SOLD FOR: $4625
Model: Frontier Six Shooter, 1st Generation
Serial Number: 171671
Year of Manufacture: 1897 (https://www.colt.com/serial-lookup)
Caliber: .44-40 Winchester
Action Type: Single Action Revolver with Side Loading Gate Cylinder
Markings: The top of the barrel is marked “COLT’S PT. F. A. MFG. Co. / HARTFORD CT. U.S.A.”, the left is marked “COLT FRONTIER SIX SHOOTER”. The left of the frame is marked “PAT. SEPT 19. 1871. / JULY 2, 72. JAN 19. 75” and with a circled rampant colt logo. The bottom of the frame and the bottom of the trigger guard at the front are each marked “171671”. The butt of the grip frame is marked “171 / 671”. The rear of the loading gate has assembly number “988”.
Barrel Length: 4 3/4”
Sights / Optics: The front sight is a blade fixed to the front of the barrel. The rear sight is a “V”-notch at the rear of a groove in the top strap.
Stock Configuration & Condition: The grips are two-piece rough-hewn wood. The grips have minor handling wear with the most notable marks in the bottom. There are no chips or cracks. Overall, the grips are in about Fine condition as not original to the gun.
Type of Finish: Blue & Case Color
Finish Originality: Original to the parts. The knurling and firing pin on the hammer indicate that it is a later replacement. Some other small parts may have been replaced.
Bore Condition: The lands are semi-bright, the grooves are dark. The rifling is well defined. There is scattered erosion and pitting in the bore. In this writer’s opinion, the bore rates about 4 out of 10.
Most antique firearms have bores that will show erosion. This is not only due to age but to the use of black powder. When fired, black powder reacts corrosively. NRA Antique Firearm Conditions Standards are quite lenient for bores. In some cases the NRA standards disregarded the bore’s condition for collectors firearms.
Overall Condition: This revolver retains about 5% of its metal finish. Most exposed surfaces have worn to white or gone to a light patina. There is a little finish remaining in well-protected areas. There is some scattered light surface oxidation and minor erosion. There are scattered nicks, scuffs and scratches including a cluster of nicks to the left of the hammer on the rear of the frame. The action shows operational wear including a turn-line on the cylinder. The screw heads range from sharp to tool marked with strong slots. The markings range from clear to worn, but legible. Overall, the revolver is in Fair-plus condition as Antique (see Mechanics).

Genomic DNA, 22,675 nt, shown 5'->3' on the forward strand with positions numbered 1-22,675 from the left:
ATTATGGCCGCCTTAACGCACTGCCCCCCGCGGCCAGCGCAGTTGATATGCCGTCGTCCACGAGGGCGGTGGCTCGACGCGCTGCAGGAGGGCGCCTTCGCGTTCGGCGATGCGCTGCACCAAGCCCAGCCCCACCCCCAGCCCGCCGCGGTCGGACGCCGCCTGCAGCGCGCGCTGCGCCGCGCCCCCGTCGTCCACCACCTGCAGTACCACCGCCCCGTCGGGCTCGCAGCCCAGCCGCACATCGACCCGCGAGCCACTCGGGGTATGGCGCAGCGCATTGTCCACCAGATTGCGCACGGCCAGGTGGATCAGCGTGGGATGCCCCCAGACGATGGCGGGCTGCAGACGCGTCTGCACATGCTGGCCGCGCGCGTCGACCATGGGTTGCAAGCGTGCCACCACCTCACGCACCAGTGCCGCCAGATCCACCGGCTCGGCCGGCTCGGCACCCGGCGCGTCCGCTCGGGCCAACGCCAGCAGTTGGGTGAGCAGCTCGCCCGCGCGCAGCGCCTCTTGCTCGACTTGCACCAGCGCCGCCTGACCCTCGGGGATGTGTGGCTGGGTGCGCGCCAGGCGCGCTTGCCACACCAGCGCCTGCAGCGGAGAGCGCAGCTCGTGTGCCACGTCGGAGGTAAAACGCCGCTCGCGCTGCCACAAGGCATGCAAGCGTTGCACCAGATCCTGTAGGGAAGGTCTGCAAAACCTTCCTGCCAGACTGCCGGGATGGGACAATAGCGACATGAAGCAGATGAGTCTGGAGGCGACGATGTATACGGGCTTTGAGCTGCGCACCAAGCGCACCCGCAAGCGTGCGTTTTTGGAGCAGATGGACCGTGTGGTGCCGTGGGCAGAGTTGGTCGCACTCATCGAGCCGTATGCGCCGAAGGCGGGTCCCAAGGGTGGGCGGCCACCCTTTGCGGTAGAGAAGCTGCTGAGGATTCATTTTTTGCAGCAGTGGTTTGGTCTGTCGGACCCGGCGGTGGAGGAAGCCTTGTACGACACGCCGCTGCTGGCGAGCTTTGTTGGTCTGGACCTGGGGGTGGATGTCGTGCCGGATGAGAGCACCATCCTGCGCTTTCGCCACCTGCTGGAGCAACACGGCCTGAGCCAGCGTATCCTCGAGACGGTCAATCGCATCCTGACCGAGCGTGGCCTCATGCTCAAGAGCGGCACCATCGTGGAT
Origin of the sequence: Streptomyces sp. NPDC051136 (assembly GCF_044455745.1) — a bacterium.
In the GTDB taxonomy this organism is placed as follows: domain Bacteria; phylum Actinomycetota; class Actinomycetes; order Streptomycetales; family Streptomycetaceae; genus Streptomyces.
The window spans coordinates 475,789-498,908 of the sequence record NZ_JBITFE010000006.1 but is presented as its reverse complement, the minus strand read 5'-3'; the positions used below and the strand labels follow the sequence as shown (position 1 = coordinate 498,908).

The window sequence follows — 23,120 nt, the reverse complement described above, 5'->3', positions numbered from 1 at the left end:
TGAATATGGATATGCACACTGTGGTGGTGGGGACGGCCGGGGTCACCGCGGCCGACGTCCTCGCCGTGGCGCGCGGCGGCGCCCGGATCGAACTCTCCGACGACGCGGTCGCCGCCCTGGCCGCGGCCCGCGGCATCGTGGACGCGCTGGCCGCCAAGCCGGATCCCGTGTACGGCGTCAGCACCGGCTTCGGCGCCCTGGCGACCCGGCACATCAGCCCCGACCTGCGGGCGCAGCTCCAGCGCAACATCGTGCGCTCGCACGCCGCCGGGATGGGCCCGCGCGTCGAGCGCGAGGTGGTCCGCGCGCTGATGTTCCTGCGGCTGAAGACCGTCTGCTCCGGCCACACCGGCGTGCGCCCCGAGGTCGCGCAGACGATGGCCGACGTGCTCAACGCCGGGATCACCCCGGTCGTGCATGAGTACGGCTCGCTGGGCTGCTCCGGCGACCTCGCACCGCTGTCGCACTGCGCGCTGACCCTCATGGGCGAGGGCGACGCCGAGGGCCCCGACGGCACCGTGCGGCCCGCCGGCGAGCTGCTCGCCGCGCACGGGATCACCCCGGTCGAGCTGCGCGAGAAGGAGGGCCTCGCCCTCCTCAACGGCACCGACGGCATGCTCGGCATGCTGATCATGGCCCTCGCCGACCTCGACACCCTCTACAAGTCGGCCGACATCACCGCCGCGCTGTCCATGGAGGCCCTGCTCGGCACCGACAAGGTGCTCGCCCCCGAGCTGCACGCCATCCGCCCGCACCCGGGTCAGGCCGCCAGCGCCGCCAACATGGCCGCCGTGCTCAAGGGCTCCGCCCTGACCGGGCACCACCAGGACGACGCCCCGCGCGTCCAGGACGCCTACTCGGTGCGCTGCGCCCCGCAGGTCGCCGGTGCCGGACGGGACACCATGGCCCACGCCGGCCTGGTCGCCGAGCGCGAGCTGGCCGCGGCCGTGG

Mechanics: The cylinder stop does not engage. The cylinder can be turned throughout the action cycle. Otherwise, the action functions correctly. The trigger is crisp. The cylinder has a removable bushing. We did not fire this revolver. As with all used firearms, a thorough cleaning may be necessary to meet your maintenance standards.
Box, Paperwork & Accessories: This revolver comes with a Colt Historian letter, an Al. Furstnow leather belt with cartridge loops and a tooled leather holster. The letter indicates that this revolver shipped July 6, 1897 to Browning Brothers in Ogden & Salt Lake City, Utah as the only gun of its type in the shipment (a specific address is not listed).
Our Assessment: Colt’s Single Action Army is, perhaps more than any other, an iconic American pistol. It was the U.S. issue sidearm for the last two decades of the 19th century, used by pioneers, outlaws and lawmen across the expanding nation, and captivated audiences on the silver screen and television (and still does, today). Produced for nearly a century and a half, they are still being made, today!
This example is a 1st Generation Frontier Six Shooter made in 1897. The Frontier Six Shooter was the designation for SAA revolvers chambered for Winchester’s .44-40 cartridge, making it popular for those who owned Winchester rifles chambered for the same caliber. The revolver shows its age at nearly 130 years old, but retains some original finish. The hammer has been replaced with a later style and the grips have been replaced as well. What really makes this revolver interesting is where it went.
A Colt Archives letter is included which indicates that it was shipped to Browning Brothers, but the letter doesn’t give a specific address. In fact, the letter notes two locations, one in Ogden and one in Salt Lake City, but indicates that this revolver was the only one of its type in the shipment. It may be possible that the gun wasn’t shipped, but rather the Browning Brothers picked the gun up from Colt’s factory. In any case, the connection to Browning will make this a neat addition to any Colt or early American cartridge handgun collection. Please see our photos and good luck!
Please forgive any typos, I was educated in California. -Bud